It’s the same every spring…your favorite player’s success, mediocrity or outright failures are quickly draped in a caveat heard by each MLB fan every single year:
“It’s only spring training.”
Whether being weaponized by rivals or stockpiled for self-comfort, this swiss-army phrase comes in handy to most of us at one point or another. But the answer to the question of whether spring stats matter, like so many other things in baseball, is extremely contextual.
Every player’s approach to the game is his own. Sure, things follow a general pattern based on positional and situational factors, but it’s the minor distinctions a player develops that best fit his biological/psychological profile that sets him apart from others.
In other words, a player’s production can “matter” relative to his approach.
MLB’s John Smoltz recently asked Miguel Cabrera what his goals were for this spring. Miggy told him he wanted to “see everything.” He wanted to get jammed inside, he wanted to see down and away, wanted to hit opposite field, hit ahead/behind in a count. He basically wanted to get at least one look at everything he knows he’ll see in a real MLB season. Nick Castellanos, when asked the same question said, “I just want to get my body ready for a full season.”
As you can see, neither of these approaches are focused on spring production. Roster security allows veteran players like these to take a much more tailored approach in their playing time.
Now contrast that against a guy trying to make an MLB roster for the first time. Or an aging journeyman trying to make a comeback or hold onto his career. The focus is going to be much different. Spring production is going to matter in a different way and tell us a different story. And we’ve just begun to scratch the surface of nuance here. Imagine how much a player’s approach can change depending on intra-game situations and matchups.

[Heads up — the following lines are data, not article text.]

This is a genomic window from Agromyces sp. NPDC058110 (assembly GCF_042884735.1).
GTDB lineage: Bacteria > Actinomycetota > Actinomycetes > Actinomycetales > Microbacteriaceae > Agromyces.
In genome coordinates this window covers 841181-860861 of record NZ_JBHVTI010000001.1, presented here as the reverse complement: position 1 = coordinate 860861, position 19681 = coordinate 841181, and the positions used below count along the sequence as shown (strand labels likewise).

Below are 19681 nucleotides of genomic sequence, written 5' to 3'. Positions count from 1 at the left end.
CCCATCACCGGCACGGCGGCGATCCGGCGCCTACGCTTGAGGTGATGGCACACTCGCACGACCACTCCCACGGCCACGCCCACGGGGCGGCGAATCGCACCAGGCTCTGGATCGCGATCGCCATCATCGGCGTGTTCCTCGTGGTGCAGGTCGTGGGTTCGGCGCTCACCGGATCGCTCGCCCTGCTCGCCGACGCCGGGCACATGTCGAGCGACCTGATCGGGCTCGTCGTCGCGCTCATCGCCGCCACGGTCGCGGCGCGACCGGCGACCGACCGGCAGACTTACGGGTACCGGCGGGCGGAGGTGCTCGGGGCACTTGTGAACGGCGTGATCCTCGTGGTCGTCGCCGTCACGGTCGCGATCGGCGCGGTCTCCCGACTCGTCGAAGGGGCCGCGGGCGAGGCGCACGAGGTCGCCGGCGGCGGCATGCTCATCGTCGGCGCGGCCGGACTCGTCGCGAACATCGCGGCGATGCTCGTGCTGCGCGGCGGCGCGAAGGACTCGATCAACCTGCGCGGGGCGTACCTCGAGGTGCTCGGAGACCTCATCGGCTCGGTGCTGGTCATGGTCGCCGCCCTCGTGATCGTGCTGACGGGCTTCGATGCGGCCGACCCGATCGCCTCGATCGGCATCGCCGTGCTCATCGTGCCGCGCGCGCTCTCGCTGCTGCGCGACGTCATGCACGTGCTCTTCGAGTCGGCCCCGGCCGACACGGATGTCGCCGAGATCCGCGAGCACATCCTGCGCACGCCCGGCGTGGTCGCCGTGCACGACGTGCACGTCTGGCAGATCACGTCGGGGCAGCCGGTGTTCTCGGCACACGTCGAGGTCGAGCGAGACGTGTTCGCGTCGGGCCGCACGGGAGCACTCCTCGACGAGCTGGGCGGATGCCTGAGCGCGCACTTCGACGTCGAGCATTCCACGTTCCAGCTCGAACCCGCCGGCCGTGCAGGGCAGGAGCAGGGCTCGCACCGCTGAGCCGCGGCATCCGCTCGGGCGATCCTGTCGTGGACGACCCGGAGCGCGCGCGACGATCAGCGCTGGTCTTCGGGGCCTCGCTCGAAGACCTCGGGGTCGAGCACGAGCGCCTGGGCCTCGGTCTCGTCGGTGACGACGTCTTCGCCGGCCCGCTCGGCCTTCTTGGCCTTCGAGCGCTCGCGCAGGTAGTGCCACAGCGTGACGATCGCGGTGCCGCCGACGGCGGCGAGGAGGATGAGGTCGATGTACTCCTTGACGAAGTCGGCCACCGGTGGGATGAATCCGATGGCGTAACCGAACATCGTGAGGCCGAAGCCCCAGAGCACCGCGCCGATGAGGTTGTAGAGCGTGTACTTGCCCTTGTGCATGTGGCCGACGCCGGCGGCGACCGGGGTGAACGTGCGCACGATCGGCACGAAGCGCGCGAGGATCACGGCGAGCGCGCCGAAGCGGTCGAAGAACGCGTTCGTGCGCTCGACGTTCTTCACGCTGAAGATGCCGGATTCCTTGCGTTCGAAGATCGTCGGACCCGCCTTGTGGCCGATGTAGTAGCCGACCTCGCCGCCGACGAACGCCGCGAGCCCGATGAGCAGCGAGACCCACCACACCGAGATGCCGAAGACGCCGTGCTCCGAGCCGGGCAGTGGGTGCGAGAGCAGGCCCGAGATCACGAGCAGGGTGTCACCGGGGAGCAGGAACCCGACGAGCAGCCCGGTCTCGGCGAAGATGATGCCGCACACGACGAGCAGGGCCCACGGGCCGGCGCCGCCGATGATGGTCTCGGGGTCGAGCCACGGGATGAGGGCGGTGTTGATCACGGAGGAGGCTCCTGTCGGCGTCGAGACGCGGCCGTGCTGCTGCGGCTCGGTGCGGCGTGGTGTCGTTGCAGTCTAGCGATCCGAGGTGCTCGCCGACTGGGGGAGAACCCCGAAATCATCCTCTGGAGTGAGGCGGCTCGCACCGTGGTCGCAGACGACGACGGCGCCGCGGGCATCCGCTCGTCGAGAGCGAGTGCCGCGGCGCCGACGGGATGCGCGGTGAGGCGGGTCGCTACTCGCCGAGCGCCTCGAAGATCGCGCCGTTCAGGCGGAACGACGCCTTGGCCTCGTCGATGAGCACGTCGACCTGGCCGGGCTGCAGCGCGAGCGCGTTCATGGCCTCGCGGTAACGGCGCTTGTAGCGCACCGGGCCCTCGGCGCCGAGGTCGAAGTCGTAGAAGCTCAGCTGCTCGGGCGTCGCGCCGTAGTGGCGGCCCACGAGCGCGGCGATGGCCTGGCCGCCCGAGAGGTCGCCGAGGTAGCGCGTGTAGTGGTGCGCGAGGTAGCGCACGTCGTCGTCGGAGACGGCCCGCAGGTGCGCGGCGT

What about the young prospect pitching against the veteran hitter, or vice-versa? Coaching philosophies, analytical strategies, position battles, injury rehabs, all can change the field of approaches considerably and in different ways when the final score doesn’t count.
Spring stats matter; to what degree is less definitive and incredibly contextual. Bottom line is you’ll always be able to spot someone’s overall bias on a player/team by how they refer to them in spring training. They may not be considering all the factors and environmental contexts in play.
But when it comes to baseball, like players, every fan’s approach to the game is their own.